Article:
Tuesday, February 20th, 2018

Giving Old Duds New Life: How To Dye Your Clothes

Published on November 22, 2009 by   ·   7 Comments Social Buttons by Linksku - Share links onlinePin It
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Resident GirlieGirl Army fashionista Karina Erdelyi shares her fantastic tips on how to dye your clothes and give something you may have otherwise tossed or donated a sparkling new life!

Why dump that adorable summer dress simply because the dogs muddy paws created a stain that you can’t seem to get out?   Just dye the whole thing a new color! For natural dyes, tea and coffee are fantastic. Cheap tea will do, cheap coffee as well. Fill a bathtub 1/3 of the way with very hot water, and in the meantime, boil up a gigantic stock pot of tea (use 20 bags). Or create a big stockpot of coffee. If using tea, let the bags steep for a while, then pour the tea into the water. If need be, boil up some more tea, depending on the color desired. Same with the coffee. Then, pre-wet the article to be dyed, and throw in the tub. Swish the article(s) around in the bath, so that equal coverage of color can be achieved. Then to cure the dyed item, put it in a separate bath of cold white vinegar, to seal in the dye. Looking to make other totally natural colors?   Onion skins will give you a yellow-brown look, Grapes a pale blue, Blueberries a lovely purple color, Cinnamon a very pretty brown, and Cranberries a beautiful rose color. You can even dye using roots and herbs.   Learn more about that here. All of this is relatively easy, and super fun and really re-invents a dingy white item!   When using the natural dyes, you may even consider making this a project with the kiddies!

Some fun stuff to do is to put dye (natural or standard) in a spray bottle. Take outside, or for the urbanites, line tub with a tarp to avoid stains, and then place article to be treated on tarp. Use the various spray settings to get different bursts of color, from many small droplets, to an area of more intense saturation.

RIT dye can be a great tool for any fashionista that wants to breathe new life into an old schmatta. It’s best to use RIT dye in a plastic tub, so as not to chance staining the bathtub. To be safe, lay an old sheet or tarp down, and put the plastic tub on top it. Also, have a second tub handy for the curing process.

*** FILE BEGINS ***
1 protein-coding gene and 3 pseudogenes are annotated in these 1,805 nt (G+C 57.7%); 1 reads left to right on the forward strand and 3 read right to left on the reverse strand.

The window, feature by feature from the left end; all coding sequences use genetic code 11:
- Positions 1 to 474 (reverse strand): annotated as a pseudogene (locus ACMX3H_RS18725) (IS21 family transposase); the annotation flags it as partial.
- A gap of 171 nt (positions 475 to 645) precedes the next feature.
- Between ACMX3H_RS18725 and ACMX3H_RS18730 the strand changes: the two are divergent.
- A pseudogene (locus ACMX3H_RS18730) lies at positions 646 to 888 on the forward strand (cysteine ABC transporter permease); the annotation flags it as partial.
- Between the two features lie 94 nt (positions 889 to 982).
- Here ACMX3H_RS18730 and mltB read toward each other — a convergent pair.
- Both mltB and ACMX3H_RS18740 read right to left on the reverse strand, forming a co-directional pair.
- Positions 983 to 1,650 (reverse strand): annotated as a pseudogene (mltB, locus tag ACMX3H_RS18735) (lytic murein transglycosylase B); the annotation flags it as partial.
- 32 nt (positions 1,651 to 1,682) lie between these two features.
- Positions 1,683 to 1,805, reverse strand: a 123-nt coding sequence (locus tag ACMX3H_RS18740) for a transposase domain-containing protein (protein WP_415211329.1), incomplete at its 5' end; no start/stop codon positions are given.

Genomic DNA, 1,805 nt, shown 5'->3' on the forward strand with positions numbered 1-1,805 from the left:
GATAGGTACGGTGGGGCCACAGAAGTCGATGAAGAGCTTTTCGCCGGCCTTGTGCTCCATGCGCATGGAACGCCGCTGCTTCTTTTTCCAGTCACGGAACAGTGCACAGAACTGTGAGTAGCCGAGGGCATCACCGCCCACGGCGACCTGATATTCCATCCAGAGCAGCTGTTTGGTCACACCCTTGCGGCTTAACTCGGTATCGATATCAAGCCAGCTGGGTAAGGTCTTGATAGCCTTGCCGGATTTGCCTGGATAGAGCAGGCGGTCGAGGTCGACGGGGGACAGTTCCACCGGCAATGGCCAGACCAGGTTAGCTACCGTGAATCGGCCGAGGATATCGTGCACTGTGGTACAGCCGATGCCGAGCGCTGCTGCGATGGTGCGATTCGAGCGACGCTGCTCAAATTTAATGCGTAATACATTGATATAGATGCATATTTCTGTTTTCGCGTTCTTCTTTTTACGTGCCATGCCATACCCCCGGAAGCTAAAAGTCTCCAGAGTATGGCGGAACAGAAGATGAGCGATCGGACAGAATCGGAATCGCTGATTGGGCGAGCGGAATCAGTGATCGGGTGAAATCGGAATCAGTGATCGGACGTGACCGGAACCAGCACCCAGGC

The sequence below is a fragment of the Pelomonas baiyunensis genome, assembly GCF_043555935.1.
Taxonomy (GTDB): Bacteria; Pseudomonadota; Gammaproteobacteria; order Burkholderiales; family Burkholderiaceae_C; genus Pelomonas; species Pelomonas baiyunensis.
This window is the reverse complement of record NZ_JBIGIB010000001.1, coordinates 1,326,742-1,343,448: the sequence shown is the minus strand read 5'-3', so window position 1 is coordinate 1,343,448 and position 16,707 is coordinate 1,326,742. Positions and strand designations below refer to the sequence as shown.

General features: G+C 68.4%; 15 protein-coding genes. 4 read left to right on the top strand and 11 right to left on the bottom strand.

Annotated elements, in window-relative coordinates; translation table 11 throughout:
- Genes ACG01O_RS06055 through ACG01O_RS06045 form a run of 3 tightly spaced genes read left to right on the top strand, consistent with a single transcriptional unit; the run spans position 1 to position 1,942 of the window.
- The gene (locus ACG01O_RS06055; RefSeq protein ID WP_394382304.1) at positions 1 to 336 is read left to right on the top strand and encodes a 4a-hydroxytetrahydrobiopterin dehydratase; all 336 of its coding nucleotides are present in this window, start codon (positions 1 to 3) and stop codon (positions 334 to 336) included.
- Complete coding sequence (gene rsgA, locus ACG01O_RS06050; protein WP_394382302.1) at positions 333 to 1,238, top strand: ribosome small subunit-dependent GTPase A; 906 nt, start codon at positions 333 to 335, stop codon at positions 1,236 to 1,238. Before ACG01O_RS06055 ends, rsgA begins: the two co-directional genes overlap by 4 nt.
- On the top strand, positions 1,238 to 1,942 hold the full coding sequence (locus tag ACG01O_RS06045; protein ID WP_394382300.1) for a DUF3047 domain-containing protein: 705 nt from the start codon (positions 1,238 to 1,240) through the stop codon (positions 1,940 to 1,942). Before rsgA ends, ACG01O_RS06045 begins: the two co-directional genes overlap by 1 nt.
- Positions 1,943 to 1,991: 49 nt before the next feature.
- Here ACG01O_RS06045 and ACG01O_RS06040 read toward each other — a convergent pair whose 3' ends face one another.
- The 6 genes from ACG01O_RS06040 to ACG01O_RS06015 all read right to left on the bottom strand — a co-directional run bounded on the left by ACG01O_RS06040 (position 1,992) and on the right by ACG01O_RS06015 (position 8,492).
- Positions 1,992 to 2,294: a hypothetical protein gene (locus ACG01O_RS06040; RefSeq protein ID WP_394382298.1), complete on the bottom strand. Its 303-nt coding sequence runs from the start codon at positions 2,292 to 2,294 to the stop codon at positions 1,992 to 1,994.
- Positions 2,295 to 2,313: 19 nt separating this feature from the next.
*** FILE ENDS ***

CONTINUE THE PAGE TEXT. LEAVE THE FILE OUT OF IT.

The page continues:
Follow the direction on the RIT packaging,   or review the RIT website, which essentially involve boiling water and mixing RIT in. To spare your pot from being dyed, pour the boiling water into the tub and mix the dye directly in the tub.

For optimal results, pre-wet the item to be dyed so that the dye can take evenly. Then immerse it in the tub, and swish it around. Let it sit for a while, stirring occasionally, so that the dye can get into all the nooks and crannies. Note that the dye WILL look more intense when wet, so make sure to get to a color that is darker and more vibrant than what you’re hoping for in the finished product. When you do get to where you’d like, remove item from the dye bath and immerse it into another tub, filled with cold water and white vinegar. The white vinegar helps set the dye. After the item has sat in the water/vinegar mixture, rinse it under the spigot and let dry!

Remember, tie-dye isn’t your hippy Momma’s terrain anymore, it’s back bigger than ever.     Why spend $200 and up on someone else’s dye job when you could DIY?   Another fun idea: buy cheap white scarves, baby onesies, boy-beaters, or cotton knit hats in basic light colors, and dye them fun, interesting color ways for extra thoughtful holiday gifts!

Lily Raskind from fun street-inspired label, Sunshine & Shadow, shares some of her unusual dying tricks in this useful article from TONY that’s also worth reviewing before you get dyeing.   Happy Crafting!

Karina Erdelyi is an all-around creative: she’s run her own fashion company, shoots fine-art documentary photos, and has produced some kick-ass fashion shows. Her current work has her directing and producing online video, making the world better one video at a time!

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Readers Comments (7)

  1. […] ***The GirlieGirl Army*** » Blog Archive » Giving Old Duds New Life: How To Dye Your Clothes girliegirlarmy.com/blog/20091122/giving-old-duds-new-life-how-to-dye-your-clothes – view page – cached Resident GirlieGirl Army fashionista Karina Erdelyi shares her fantastic tips on how to dye your clothes and give something you may have otherwise tossed or donated a sparkling new life! […]

  2. Rebekah Jane says:

    This is really cool! I can’t wait to revamp something! And god knows I’m spill/stain prone.
    Thanks!

  3. hi there,
    i am so happy to have found your blog and website. Belisa Vranich recommended I check you out. I LOVE your energy and passion and I have to wonder if you are a Libra too… anyway, beside the point. Thank you for this article and for the suggestions on using foods to dye clothing. Awesome.

  4. Chloe Jo says:

    Yep, most of us on staff here at GirlieGirlArmy are LIBRAS! Three of us actually! :)

  5. Jennie says:

    I wouldn’t use rit dye. They are made by Phoenix brands llc and they, by their own admission, test their products on animals.

  6. mireya says:

    always wanted to do this and didn’t know how

    so good to have these easy guidelines

    will do after new year’s

  7. Connie Corson says:

    When my kids were little we dyed easter eggs with the same vegetable dyes. So much fun.
    I’m going to try dying some of my old jeans and tea shirts.
    Go, girl, go. Love, Connie




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